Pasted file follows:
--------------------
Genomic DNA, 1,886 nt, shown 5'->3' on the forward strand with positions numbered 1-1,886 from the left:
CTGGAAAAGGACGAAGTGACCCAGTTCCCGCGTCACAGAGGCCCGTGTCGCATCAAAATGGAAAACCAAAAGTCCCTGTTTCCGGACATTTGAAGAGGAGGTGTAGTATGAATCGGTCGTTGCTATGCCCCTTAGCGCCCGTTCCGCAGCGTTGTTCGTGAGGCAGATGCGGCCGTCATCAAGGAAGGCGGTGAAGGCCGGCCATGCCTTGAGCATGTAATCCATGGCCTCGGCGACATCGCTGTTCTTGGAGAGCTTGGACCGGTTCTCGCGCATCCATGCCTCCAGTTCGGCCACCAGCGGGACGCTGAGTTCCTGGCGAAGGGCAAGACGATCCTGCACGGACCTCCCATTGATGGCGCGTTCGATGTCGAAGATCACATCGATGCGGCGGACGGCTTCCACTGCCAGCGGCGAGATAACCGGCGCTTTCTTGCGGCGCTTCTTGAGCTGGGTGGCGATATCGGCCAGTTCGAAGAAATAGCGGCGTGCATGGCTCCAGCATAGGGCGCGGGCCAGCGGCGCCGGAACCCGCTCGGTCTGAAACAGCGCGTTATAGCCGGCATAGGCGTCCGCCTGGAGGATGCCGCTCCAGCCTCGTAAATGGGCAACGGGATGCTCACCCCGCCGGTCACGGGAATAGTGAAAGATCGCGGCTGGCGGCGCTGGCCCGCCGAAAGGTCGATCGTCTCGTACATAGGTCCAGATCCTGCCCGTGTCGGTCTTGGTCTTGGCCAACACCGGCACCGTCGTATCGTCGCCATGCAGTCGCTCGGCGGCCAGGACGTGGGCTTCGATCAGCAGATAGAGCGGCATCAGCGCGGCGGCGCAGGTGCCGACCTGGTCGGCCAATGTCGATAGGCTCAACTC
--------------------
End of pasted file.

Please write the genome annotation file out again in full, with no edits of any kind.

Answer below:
Genomic DNA, 1,886 nt, shown 5'->3' on the forward strand with positions numbered 1-1,886 from the left:
CTGGAAAAGGACGAAGTGACCCAGTTCCCGCGTCACAGAGGCCCGTGTCGCATCAAAATGGAAAACCAAAAGTCCCTGTTTCCGGACATTTGAAGAGGAGGTGTAGTATGAATCGGTCGTTGCTATGCCCCTTAGCGCCCGTTCCGCAGCGTTGTTCGTGAGGCAGATGCGGCCGTCATCAAGGAAGGCGGTGAAGGCCGGCCATGCCTTGAGCATGTAATCCATGGCCTCGGCGACATCGCTGTTCTTGGAGAGCTTGGACCGGTTCTCGCGCATCCATGCCTCCAGTTCGGCCACCAGCGGGACGCTGAGTTCCTGGCGAAGGGCAAGACGATCCTGCACGGACCTCCCATTGATGGCGCGTTCGATGTCGAAGATCACATCGATGCGGCGGACGGCTTCCACTGCCAGCGGCGAGATAACCGGCGCTTTCTTGCGGCGCTTCTTGAGCTGGGTGGCGATATCGGCCAGTTCGAAGAAATAGCGGCGTGCATGGCTCCAGCATAGGGCGCGGGCCAGCGGCGCCGGAACCCGCTCGGTCTGAAACAGCGCGTTATAGCCGGCATAGGCGTCCGCCTGGAGGATGCCGCTCCAGCCTCGTAAATGGGCAACGGGATGCTCACCCCGCCGGTCACGGGAATAGTGAAAGATCGCGGCTGGCGGCGCTGGCCCGCCGAAAGGTCGATCGTCTCGTACATAGGTCCAGATCCTGCCCGTGTCGGTCTTGGTCTTGGCCAACACCGGCACCGTCGTATCGTCGCCATGCAGTCGCTCGGCGGCCAGGACGTGGGCTTCGATCAGCAGATAGAGCGGCATCAGCGCGGCGGCGCAGGTGCCGACCTGGTCGGCCAATGTCGATAGGCTCAACTC